Naturally, a great deal depends on what you’re attempting to treat and what technology and methods you’re employing. NASA in particular has conducted pioneering studies into the use of LEDs for biostimulation. I’m no astronaut, but figured I’d give it a shot all the same. Some dermatologists have tanning-booth style boxes you close yourself into, or for upwards of $500 you can buy a special mask, but those options seemed like far too much hassle and expense. I work at SparkFun - surely, I thought, I can DIY this business.

I started by combing our website to compare the various red LED products we offer and see what might the best match for my face. EL is bright and flexible, sure, but it seemed uncomfortable and a bit too high-power for my personal tastes. I didn’t want to zap my nose from a short. I was also concerned about too much heat. LEDs strips were intriguing, but these LED ribbons seemed just what the doctor (that doctor being me, who is not actually a doctor) ordered:

Sewable LED Ribbon - 1m, 50 LEDs (Red)

Sewable LED Ribbon - 1m, 50 LEDs (Red)


Covered in cloth, they’re soft and cozy, and all you need to power them is a few coin cell batteries. Target wavelengths in many commercially available red LED therapy devices tend to be in the 630 to 680 nm range. Inolux says the red LEDs on their ribbons have a dominant wavelength (Wd) of 624nm and a peak wavelength (Wp) of 632nm. Good enough?

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My initial solution is, let’s say, inelegant. Now, I know what you're thinking - it looks like all I did was wrap my face in LED ribbons like a mummy. In fact, there’s a lot more to it than that. You see, first I hastily soldered coin cell battery holders to said LED ribbons. Then I wrapped my face in them.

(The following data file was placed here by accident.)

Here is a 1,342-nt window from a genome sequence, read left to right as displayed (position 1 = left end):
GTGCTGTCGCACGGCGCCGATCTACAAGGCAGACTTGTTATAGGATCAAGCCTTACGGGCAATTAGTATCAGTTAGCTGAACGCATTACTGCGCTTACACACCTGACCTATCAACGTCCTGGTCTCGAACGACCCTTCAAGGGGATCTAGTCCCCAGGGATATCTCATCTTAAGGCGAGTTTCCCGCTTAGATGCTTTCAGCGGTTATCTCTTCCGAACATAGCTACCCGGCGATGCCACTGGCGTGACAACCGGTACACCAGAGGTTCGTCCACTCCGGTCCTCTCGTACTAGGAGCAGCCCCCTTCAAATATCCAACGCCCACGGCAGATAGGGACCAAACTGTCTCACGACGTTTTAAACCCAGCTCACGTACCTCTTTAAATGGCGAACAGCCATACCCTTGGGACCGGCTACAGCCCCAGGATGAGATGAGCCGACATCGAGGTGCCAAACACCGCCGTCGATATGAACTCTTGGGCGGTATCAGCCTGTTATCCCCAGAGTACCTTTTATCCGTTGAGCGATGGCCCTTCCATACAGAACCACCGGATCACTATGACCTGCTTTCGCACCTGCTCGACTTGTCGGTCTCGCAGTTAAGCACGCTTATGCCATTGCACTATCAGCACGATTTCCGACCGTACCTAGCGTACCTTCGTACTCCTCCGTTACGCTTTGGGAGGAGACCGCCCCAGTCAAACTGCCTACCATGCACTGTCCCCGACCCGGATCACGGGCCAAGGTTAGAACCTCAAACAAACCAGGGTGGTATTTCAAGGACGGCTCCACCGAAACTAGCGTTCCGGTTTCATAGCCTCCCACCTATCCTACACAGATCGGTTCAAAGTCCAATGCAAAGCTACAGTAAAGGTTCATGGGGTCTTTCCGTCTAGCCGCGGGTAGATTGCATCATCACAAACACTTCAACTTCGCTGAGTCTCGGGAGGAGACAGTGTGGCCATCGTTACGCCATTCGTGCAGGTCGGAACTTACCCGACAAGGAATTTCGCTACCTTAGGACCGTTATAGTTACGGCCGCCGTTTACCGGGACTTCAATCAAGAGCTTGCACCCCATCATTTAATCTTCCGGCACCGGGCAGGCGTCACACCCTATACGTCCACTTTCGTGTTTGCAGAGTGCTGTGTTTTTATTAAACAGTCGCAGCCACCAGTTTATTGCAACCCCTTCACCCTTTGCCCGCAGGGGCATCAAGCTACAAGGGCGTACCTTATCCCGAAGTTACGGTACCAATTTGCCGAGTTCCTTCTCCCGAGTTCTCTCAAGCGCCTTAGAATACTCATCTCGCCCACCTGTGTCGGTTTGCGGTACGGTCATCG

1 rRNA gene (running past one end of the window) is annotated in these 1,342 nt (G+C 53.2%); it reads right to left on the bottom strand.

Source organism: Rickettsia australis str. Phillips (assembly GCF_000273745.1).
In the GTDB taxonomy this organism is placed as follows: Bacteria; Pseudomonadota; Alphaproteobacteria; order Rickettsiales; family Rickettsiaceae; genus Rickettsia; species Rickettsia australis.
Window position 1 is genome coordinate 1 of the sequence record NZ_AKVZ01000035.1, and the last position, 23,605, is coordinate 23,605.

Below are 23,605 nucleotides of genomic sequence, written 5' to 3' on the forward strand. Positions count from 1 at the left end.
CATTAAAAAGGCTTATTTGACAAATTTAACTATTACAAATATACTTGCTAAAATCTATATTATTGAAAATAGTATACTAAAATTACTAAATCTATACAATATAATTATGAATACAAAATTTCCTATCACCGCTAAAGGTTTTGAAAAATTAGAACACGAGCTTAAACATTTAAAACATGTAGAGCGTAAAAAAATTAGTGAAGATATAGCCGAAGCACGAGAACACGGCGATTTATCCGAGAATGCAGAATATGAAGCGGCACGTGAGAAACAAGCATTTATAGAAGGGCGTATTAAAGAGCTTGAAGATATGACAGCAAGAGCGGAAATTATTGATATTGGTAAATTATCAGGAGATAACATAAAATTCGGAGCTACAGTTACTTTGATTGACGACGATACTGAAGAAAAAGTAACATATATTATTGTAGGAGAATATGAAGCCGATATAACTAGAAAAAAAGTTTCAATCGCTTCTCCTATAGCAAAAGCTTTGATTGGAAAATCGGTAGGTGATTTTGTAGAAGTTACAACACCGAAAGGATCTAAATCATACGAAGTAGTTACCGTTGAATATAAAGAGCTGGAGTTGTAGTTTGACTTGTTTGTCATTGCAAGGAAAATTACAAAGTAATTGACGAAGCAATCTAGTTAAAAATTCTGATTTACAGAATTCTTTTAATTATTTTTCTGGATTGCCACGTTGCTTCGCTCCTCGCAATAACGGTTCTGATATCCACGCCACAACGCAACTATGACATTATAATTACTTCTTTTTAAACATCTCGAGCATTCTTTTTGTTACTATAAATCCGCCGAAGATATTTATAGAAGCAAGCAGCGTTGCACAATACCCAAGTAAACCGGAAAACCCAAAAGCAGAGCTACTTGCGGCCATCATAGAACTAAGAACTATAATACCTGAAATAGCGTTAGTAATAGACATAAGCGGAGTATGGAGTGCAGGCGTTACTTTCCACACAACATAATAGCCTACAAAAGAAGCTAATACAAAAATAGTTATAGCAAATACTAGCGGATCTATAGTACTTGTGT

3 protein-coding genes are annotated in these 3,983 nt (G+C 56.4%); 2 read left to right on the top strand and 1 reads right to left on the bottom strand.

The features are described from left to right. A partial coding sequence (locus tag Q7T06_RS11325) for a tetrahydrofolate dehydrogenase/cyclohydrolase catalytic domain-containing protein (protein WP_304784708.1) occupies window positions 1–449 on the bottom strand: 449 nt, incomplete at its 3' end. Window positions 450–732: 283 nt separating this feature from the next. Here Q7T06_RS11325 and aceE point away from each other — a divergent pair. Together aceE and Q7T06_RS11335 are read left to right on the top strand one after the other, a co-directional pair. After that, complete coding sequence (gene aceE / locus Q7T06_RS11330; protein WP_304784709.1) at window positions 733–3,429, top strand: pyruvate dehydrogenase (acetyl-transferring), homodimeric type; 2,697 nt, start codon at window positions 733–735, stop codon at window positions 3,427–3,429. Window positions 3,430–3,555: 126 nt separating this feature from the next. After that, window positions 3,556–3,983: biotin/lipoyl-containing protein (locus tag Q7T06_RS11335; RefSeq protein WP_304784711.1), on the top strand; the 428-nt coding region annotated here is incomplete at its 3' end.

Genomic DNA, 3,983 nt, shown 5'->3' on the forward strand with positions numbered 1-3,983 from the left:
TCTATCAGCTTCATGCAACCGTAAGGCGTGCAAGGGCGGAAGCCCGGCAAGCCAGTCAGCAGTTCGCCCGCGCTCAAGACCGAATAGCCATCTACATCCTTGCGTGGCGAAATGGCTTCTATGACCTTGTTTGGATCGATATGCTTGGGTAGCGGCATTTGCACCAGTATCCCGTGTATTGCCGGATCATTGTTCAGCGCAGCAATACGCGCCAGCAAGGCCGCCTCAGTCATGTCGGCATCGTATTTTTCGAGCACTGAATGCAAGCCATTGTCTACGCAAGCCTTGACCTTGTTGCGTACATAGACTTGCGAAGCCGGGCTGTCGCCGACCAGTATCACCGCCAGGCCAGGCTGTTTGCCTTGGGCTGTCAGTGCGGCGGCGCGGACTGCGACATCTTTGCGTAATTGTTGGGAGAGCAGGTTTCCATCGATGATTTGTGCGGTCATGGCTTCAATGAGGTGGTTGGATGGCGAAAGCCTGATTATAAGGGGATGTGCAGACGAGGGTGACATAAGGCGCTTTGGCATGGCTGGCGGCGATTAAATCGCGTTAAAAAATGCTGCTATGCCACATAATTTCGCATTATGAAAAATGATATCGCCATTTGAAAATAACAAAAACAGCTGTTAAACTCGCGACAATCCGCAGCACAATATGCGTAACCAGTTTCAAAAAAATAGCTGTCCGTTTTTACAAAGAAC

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Okay, sure, it’s not technologically sophisticated, but that’s a nice thing about these LED ribbons - they’re super easy to use. They're also extremely flexible; I double knotted them in the back of my head and they stayed on great. I recommend looking at our Product Showcase video for more tips and tricks. You may also find our Working with Wire tutorial helpful when it comes to soldering the little stranded core wires on these things. There’s a lot of great advice there that I probably should have heeded (and some that I did).

Did I alleviate my rosacea? Probably not. Did I freak out my coworkers? Maybe a little. This was no easy task - SparkFun employees tend to have a pretty high threshold for weird.

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IoT community sprinkler system using Raspberry Pi | The MagPi issue 83

via Raspberry Pi

Saving water, several thousand lawns at a time: The MagPi magazine takes a look at the award-winning IoT sprinkler system of Coolest Projects USA participant Adarsh Ambati.

At any Coolest Projects event, you’re bound to see incredible things built by young makers. At Coolest Projects USA, we had the chance to talk to Adarsh Ambati about his community sprinkler and we were, frankly, amazed.